This is the mail archive of the cygwin mailing list for the Cygwin project.

Index Nav: [Date Index] [Subject Index] [Author Index] [Thread Index]
Message Nav: [Date Prev] [Date Next] [Thread Prev] [Thread Next]
Other format: [Raw text]

RE: Request for a version/ revision/ release number for the whole Cygwin release/ distribution

> -----Original Message-----
> From: cygwin-owner On Behalf Of David Christensen
> Sent: 01 October 2004 06:31

> cygwin@OHFORCRYINGOUTLOUD.XXX:, then please don't go and manually
enter any either!

> Per the Cygwin FAQ (
> 	"If you are looking for the version number for the whole Cygwin
> release, there is none. Each package in the Cygwin release has its own
> version. The packages in Cygwin are continually improving, 
> thanks to the
> efforts of net volunteers who maintain the Cygwin binary ports. Each
> package has its own version numbers and its own release process. "
> I would like to request that this policy be reversed -- that 
> there be a version number for the entire Cygwin release.  

  Well, you haven't explained how you would like this to be achived.  As far as I
can see, the only two ways would be a) Have an overall version number that is
bumped every time any package changes at all, or b) Forbid package maintainers
from making releases directly, but instead accumulate all the new releases they
come up with and roll them all up into a new "entire Cygwin release" at arbitrary
intervals, at which time a new version number is assigned to the overall bundle.
Is there another option I've overlooked?

> Every O/S and  application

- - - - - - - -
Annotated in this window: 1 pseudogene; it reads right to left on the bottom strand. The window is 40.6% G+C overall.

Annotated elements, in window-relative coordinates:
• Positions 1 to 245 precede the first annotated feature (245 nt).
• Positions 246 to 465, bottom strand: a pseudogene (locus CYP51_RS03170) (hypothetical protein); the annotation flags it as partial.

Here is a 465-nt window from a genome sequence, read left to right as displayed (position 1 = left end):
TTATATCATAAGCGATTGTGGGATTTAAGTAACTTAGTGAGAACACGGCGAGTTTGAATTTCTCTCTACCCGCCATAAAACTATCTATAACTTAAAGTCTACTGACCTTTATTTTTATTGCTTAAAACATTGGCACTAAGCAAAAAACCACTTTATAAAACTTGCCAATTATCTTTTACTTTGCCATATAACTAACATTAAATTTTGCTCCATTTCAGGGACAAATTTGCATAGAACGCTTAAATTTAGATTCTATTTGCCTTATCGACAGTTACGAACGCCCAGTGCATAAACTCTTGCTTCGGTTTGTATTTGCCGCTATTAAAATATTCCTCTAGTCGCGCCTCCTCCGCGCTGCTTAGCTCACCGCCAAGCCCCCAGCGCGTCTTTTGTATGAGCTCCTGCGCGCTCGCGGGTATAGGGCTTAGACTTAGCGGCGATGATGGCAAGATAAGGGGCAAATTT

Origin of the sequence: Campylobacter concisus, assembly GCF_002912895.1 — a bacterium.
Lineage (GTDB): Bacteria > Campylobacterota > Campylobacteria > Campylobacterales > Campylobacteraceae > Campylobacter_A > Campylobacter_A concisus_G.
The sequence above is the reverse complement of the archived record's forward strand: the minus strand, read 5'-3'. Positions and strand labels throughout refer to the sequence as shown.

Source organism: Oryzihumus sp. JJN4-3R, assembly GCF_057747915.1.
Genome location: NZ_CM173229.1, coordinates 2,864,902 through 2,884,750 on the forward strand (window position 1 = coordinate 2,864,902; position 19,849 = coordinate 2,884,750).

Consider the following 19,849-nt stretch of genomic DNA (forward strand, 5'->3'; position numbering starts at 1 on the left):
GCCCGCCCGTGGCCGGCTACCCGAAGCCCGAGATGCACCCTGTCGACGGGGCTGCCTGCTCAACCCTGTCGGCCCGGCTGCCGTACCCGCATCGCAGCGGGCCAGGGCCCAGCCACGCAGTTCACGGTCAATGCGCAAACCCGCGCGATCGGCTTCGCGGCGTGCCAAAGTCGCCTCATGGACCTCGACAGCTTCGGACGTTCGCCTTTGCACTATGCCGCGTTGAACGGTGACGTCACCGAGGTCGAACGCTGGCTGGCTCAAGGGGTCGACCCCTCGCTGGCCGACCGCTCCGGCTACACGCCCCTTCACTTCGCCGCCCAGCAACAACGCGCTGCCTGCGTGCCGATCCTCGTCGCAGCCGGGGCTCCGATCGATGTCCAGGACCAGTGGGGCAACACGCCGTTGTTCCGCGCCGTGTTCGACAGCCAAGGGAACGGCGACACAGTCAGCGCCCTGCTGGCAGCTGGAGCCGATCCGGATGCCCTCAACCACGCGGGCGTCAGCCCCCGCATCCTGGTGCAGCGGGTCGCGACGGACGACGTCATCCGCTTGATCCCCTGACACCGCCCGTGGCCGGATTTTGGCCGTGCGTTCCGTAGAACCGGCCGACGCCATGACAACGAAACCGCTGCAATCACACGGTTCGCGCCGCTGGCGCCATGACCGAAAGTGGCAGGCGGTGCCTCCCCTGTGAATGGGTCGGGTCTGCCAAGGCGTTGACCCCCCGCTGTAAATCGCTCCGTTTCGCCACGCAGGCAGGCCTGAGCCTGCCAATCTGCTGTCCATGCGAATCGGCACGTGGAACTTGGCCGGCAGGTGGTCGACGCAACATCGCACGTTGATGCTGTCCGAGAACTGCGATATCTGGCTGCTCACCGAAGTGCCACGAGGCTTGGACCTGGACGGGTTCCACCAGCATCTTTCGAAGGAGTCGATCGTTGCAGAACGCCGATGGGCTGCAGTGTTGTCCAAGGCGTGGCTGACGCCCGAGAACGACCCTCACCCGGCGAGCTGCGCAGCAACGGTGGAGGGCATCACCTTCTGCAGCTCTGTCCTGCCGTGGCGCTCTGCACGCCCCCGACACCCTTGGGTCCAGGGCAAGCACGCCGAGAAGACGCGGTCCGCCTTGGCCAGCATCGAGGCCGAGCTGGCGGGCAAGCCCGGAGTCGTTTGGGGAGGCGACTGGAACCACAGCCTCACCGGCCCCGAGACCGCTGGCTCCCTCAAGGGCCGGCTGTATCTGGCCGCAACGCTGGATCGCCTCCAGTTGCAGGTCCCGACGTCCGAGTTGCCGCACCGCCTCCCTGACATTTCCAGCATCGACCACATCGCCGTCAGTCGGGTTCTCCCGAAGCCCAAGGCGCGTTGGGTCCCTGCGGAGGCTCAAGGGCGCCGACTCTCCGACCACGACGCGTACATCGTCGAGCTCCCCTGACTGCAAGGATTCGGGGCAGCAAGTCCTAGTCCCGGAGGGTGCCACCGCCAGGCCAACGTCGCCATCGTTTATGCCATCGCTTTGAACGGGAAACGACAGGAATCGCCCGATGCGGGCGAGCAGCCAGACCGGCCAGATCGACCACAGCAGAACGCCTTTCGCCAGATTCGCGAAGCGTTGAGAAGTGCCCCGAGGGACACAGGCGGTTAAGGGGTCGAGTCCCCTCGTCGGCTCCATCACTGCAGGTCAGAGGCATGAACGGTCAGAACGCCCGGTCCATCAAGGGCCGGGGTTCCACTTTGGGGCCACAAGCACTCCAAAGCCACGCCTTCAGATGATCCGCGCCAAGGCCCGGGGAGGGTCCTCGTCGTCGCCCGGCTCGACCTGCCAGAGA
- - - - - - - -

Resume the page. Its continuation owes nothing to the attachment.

> I've used had a release number for the whole thing; Cygwin should as
> well.

  As has been pointed out before, this is simply not remotely true.  Every O/S
you've used has a release number that applies only to the core O/S without any
relevance to the applications, and there are always many versions of applications
per version of each O/S.  So you could achive the same goal by simply choosing the
version number of the dll as your "entire Cygwin release" version number.

> I would especially like to request that there be a "stable"
> distribution.

  There's absolutely no reason on earth why you shouldn't go ahead and assemble a
"stable" distribution for yourself.

> Why?  Because:
> 1.  I use Cygwin for all sorts of stuff, including mission-critical
> backup chores.  I was recently bitten by the cron-2.6.2 EOF issue, as
> were others.  This represents real damages that people are 
> suffering by
> using Cygwin.  This is bad for the open-source movement.

  What "cron-2.6.2 EOF issue"?  I couldn't find any reference to a cygwin version
of cron earlier than 3.0.something.  However, on the assumption that you mean
rsync, the problem presumably happened when you upgraded to the latest version,
yes?  And you think this is the cygwin project's or rsync maintainer's fault?

  No, this is entirely your own fault for following bad practice.  Why on earth
did you go replacing a known-good version of a mission-critical app in a
production environment with an unknown and untested version?  Have you ever heard
of 'change control management'?  If it was already working as desired, and there
wasn't some critical bug or security fix or vital new feature you needed, it was
irresponsible and reckless of you to go and change the installed version.  The
urge to always have the very latest versions of everything is completely
pointless: there's no need for it and it imposes risk to your project without any
clear benefit in exchange.  When you went to upgrade that already-working-package,
you were on a hiding to nothing.

  It also has nothing to do with the open-source movement.  Nobody installs the
latest and newest version of Windows onto a production server the second it hits
the streets, precisely because the latest'n'greatest version of _any_ software is
also _always_ the least reliable and stable, and everybody knows it.  Why do you